Turkey's Erdogan says Israel will suffer most from Aqsa dispute

ANKARA (Reuters) - Turkish President Tayyip Erdogan said on Tuesday Israel would pay a price for a dispute over security measures it imposed at the entrance to Al-Aqsa mosque in Jerusalem.

Turkey's Erdogan says Israel will suffer most from Aqsa dispute

Turkey's Erdogan says Israel will suffer most from Aqsa dispute

"Israel, which shows no respect for the Aqsa mosque and Dome of the Rock, will see itself suffer the most damage," Erdogan said, referring to Muslim sacred sites in the elevated compound holy to both Muslims and Jews in Jerusalem's walled Old City.
Israel installed metal detectors at entrances to the compound after two police officers on guard there were fatally shot on July 14. The security move touched off the bloodiest clashes between Israelis and Palestinians for years.
The strife, including the deaths of three Israelis and four Palestinians in violence on Friday and Saturday, have raised international alarm and prompted the U.N. Security Council to convene a meeting to seek ways of calming the situation.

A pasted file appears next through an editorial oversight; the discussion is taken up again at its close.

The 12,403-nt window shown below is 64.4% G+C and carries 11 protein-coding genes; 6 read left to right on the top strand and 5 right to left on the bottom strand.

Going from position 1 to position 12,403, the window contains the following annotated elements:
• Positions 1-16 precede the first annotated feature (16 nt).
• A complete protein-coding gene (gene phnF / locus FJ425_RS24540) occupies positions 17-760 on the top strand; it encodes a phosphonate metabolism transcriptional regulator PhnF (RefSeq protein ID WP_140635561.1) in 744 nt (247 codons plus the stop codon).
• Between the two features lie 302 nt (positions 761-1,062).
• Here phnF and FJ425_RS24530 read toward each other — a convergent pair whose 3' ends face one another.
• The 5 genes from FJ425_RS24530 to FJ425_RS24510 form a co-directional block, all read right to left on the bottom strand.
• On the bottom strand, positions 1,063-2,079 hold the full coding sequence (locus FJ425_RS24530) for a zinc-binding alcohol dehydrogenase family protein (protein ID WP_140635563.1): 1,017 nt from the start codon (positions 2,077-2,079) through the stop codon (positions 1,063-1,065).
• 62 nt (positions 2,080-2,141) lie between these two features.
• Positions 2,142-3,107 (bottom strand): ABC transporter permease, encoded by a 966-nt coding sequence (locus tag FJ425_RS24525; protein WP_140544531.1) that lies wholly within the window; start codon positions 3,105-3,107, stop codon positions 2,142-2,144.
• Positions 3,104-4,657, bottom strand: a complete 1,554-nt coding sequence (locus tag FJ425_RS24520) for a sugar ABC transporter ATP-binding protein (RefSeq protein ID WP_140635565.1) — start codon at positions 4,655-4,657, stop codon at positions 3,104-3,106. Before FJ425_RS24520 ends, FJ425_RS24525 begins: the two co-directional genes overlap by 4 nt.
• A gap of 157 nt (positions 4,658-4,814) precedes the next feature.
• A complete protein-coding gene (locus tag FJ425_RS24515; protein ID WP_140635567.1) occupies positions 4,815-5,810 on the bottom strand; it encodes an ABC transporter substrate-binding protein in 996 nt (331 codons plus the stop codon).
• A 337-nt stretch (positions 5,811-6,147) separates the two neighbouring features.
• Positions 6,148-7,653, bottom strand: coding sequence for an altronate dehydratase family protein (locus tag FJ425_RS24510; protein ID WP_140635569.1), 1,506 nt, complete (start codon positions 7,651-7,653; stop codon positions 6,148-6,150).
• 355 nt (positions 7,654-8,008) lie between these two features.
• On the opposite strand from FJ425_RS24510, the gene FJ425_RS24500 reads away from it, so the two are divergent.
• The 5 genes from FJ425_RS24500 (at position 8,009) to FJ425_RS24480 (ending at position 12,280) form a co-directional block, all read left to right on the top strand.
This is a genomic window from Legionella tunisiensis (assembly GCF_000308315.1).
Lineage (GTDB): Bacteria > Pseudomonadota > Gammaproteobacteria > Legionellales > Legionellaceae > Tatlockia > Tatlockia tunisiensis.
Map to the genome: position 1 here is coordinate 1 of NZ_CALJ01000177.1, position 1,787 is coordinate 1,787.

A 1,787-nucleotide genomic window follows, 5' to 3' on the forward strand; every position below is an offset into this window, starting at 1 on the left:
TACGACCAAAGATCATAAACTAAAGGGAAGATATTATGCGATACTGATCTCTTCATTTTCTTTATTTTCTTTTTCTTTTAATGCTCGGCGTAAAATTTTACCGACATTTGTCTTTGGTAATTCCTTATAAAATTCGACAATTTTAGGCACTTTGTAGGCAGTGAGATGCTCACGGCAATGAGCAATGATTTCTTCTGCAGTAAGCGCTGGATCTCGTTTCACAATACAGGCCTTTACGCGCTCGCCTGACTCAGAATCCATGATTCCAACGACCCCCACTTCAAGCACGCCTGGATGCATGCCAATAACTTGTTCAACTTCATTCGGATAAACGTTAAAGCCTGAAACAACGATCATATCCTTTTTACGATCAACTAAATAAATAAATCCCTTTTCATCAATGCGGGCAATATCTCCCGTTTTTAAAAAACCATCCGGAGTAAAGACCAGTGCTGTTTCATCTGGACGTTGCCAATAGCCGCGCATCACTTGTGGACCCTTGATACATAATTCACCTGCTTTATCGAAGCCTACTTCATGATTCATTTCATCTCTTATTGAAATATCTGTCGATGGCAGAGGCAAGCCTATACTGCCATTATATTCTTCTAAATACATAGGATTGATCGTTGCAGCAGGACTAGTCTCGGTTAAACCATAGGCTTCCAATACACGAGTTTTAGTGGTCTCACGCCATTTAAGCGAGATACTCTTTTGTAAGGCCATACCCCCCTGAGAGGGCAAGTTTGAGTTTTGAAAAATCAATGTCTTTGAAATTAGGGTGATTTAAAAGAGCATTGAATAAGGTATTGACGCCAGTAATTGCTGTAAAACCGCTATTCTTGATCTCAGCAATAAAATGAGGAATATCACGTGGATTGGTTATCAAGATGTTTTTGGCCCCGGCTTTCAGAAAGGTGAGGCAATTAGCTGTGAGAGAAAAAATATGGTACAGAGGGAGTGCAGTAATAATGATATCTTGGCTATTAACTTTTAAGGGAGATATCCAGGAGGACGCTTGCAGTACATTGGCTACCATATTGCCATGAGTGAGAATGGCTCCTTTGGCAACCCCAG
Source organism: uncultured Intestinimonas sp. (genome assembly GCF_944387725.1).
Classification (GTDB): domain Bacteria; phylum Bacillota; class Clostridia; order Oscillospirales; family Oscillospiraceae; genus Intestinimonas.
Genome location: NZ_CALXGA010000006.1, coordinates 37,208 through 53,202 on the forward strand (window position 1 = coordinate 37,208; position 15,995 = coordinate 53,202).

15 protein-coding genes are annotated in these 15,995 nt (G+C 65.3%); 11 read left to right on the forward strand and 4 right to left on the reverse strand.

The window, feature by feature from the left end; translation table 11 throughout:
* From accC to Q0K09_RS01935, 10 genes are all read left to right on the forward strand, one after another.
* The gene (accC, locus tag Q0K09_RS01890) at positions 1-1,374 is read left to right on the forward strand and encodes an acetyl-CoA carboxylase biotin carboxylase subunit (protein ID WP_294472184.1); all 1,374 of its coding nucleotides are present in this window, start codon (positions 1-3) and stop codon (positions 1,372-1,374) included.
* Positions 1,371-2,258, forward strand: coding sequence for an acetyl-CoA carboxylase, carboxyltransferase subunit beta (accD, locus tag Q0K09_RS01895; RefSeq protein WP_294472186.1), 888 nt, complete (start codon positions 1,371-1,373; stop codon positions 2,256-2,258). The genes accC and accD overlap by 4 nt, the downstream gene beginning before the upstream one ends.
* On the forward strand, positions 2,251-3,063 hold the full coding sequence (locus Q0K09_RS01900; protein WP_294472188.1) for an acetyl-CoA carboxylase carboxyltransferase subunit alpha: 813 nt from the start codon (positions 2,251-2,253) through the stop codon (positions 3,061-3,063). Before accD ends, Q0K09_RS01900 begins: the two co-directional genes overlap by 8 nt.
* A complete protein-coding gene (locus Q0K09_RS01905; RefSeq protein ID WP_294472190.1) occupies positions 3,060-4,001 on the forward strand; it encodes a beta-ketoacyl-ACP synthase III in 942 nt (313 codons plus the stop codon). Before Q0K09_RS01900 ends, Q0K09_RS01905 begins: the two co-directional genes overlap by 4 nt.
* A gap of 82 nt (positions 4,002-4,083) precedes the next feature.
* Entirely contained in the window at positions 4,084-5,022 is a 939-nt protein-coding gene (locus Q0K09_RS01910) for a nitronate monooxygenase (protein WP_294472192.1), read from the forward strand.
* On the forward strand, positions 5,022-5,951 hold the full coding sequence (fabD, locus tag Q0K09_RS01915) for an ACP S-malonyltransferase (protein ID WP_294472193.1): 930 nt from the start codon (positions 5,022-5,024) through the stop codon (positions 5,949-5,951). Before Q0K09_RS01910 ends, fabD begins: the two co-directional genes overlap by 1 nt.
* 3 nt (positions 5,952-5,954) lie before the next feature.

Israel decided early on Tuesday to remove metal detectors and replace them with "smart", less obtrusive surveillance means, an Israeli cabinet statement said.
Palestinians rejected the new measures, calling for a return to the status quo before July 14.
"I have heard of Israel's decision to remove the metal detectors, and I hope the rest will follow," Erdogan told parliamentarians from his AK Party. "...We expect Israel to take steps for the peace of the region."
Al-Aqsa, one of Islam's holiest sites and a nationalist symbol for Palestinians seeking their own state, is built on a compound revered by Jews as the vestige of their two ancient temples. The site lies in East Jerusalem, which was captured by Israel in a 1967 war and annexed to form part of its "eternal, indivisible" capital - a move not recognized internationally.
The tensions in Jerusalem have kindled protests in Turkey. Turkish media said some protesters kicked the doors and threw stones at a synagogue in Istanbul. Erdogan called for calm and said attacking places of worship was "a big mistake".
"We have no issues with the houses of worship of Christians or Jews. We have taken the necessary measures against the attacks planned on synagogues and temples in our country," he told the parliamentarians.
Erdogan said he spoke to Israeli President Reuven Rivlin and told him that Muslims going to al-Aqsa mosque could not be treated as terrorists. "We can also not accept Jews going to synagogues and temples being treated as terrorists," he said.

(Reporting by Tuvan Gumrukcu; Editing by Dominic Evans and Mark Heinrich)

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